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World – Face-to face communication favoured, Randstad Workmonitor claims

05 March 2012

In an age of technology, where the majority of employees will almost always have the ability to access emails on computers, smartphones or tablets, many workers still prefer face-to-face communication.

This is the finding of the latest Randstad Workmonitor report which concluded that an information overload in the workplace increases the wish of employees to go back to a more traditional form of communication.  Some 70% of those surveyed said that they would prefer to talk to their colleagues face-to-face, even though the rise of the internet and related technologies makes it easier than ever to talk instantly and remotely.

The report discovered that, across the globe, most employees now have the ability to access emails, with Japan (89%), China (93%) and India (93%) offering the widest spread internet access when at work. Surprisingly, Belgium has one of the lowest rates with only 66%. On average, half of the working population of the world have access to a smartphones, with the eastern part of the world again coming out on top, and China and Hong Kong proving to be widest spread with 84% and 79% respectively.

However, the impersonal nature of emails appears to make the electronic communication and unpopular option. In emails, it can often be hard to judge the mood and emotion that someone puts into it, meaning that they can often be misinterpreted, and people can become annoyed or confused far more easily, with problems and confusion being resolved far more easily face-to-face.

The IT company Atos, which employs 80,000 people worldwide in 42 different countries,  said that it was slowly going to fade out emails in a bid to boost the concentration levels of staff, with 90% of emails being described as worthless.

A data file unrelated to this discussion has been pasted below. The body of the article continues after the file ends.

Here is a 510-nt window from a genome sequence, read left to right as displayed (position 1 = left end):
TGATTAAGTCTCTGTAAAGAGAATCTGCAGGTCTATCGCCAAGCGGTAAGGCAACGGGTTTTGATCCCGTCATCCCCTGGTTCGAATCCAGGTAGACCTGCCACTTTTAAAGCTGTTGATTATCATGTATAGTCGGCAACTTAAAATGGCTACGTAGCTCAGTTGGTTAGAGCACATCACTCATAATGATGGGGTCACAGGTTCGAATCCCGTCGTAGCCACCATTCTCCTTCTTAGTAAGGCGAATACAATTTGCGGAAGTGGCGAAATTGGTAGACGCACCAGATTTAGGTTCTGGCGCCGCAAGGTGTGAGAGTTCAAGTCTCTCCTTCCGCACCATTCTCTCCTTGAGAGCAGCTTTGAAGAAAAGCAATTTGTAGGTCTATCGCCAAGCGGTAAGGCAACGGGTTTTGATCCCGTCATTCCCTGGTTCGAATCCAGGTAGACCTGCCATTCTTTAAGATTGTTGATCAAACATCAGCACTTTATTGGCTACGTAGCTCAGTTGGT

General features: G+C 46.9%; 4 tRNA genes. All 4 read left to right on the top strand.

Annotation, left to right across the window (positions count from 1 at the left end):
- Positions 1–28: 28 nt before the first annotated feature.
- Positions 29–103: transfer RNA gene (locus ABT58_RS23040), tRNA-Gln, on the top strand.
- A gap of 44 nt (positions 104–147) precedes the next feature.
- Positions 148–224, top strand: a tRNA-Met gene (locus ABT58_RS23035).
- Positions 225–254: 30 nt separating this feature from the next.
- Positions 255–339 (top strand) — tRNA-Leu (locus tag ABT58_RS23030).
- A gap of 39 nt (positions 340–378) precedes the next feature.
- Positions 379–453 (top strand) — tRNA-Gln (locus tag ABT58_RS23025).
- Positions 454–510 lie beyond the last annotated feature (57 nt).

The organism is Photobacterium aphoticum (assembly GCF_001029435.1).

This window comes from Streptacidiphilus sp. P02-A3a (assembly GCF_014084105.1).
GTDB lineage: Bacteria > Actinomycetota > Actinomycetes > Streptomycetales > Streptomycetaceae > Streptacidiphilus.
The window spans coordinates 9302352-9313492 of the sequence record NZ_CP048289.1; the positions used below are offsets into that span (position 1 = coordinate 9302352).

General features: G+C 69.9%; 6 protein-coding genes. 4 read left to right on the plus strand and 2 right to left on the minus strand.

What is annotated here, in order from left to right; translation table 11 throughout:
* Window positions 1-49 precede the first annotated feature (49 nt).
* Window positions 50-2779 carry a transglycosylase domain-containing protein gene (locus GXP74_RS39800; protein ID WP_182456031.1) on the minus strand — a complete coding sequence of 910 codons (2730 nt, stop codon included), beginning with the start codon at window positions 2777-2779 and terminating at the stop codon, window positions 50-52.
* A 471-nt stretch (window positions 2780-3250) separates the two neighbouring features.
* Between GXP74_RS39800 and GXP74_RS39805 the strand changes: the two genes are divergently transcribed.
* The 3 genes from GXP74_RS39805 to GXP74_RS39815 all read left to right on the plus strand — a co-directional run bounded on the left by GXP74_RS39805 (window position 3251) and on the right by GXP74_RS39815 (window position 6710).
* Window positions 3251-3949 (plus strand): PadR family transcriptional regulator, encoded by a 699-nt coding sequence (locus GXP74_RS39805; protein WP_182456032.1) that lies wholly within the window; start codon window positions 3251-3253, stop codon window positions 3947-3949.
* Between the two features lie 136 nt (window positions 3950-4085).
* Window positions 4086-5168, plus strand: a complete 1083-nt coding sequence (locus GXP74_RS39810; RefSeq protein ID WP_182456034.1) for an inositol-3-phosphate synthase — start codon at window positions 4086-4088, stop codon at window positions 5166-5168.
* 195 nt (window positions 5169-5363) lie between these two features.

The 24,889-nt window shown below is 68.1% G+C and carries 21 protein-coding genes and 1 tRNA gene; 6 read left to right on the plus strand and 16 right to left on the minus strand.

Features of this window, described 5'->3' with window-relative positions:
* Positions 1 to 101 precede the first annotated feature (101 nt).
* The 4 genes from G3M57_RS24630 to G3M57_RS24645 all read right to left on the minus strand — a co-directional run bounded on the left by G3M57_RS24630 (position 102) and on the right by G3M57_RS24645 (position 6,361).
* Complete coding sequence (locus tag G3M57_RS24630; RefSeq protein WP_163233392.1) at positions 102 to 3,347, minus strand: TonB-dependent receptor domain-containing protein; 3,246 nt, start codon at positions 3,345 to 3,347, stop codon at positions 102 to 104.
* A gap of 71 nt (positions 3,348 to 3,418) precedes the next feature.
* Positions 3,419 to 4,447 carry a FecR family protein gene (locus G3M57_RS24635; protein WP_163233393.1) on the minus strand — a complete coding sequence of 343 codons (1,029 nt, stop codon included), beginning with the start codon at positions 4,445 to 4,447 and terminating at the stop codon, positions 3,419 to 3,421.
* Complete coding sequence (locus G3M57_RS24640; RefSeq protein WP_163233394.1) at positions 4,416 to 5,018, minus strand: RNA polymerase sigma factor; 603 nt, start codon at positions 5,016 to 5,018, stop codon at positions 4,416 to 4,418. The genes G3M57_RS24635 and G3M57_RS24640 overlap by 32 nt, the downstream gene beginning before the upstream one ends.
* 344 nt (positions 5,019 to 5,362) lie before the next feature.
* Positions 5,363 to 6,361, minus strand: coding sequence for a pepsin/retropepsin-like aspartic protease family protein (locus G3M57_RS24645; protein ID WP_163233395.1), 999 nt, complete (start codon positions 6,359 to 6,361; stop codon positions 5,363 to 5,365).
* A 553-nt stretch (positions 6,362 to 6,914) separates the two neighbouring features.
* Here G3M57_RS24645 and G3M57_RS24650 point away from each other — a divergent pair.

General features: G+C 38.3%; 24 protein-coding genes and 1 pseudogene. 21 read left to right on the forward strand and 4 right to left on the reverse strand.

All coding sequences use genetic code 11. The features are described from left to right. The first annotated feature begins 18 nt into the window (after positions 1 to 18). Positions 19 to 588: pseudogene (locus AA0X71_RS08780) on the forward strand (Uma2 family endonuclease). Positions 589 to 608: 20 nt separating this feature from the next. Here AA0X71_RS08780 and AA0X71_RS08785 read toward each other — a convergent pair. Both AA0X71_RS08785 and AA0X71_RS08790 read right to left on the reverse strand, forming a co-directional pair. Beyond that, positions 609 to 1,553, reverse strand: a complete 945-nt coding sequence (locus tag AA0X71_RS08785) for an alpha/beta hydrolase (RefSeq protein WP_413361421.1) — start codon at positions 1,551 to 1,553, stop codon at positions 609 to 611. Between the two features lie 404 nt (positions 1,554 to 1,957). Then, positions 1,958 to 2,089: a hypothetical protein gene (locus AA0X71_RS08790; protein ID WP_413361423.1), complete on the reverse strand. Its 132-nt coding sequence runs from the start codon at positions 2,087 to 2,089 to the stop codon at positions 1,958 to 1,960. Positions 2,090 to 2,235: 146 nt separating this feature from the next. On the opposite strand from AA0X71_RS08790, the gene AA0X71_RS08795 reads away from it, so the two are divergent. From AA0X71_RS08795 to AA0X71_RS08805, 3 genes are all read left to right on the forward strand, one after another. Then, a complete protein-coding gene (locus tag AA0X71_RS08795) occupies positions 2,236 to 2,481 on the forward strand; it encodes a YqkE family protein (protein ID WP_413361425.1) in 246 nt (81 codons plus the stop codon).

Thierry Breton, chief executive of Atos, said that within 18 months, employees would be undertaking more personal communication.

"It is not right that some of our fellow employees spend hours in the evening dealing with their e-mails. Reading useless messages is terrible for concentration, as it takes 64 seconds to get back on the ball after doing so. Poorly controlled, the e-mail can become a devastating tool."

Randstad also reported in the Workmonitor that the majority of workers feel under pressure by the deluge of emails they receive on a daily basis. In the eastern part of the world, far more people believe that they receive more emails than they can deal with every day. Furthermore, it was also reported that 50 to 60% of the population regularly deal with work-related matters in their private time after work, an issue which could only serve to drive down morale.

Conclusion: In the workplace, while emails are a vital tool which can allow people to communicate instantly even when they are far away from each other, the fact that many prefer to communicate in more traditional arenas shows that companies would do well to listen to employees and try to reduce the burden of information they have to process, the report suggests.

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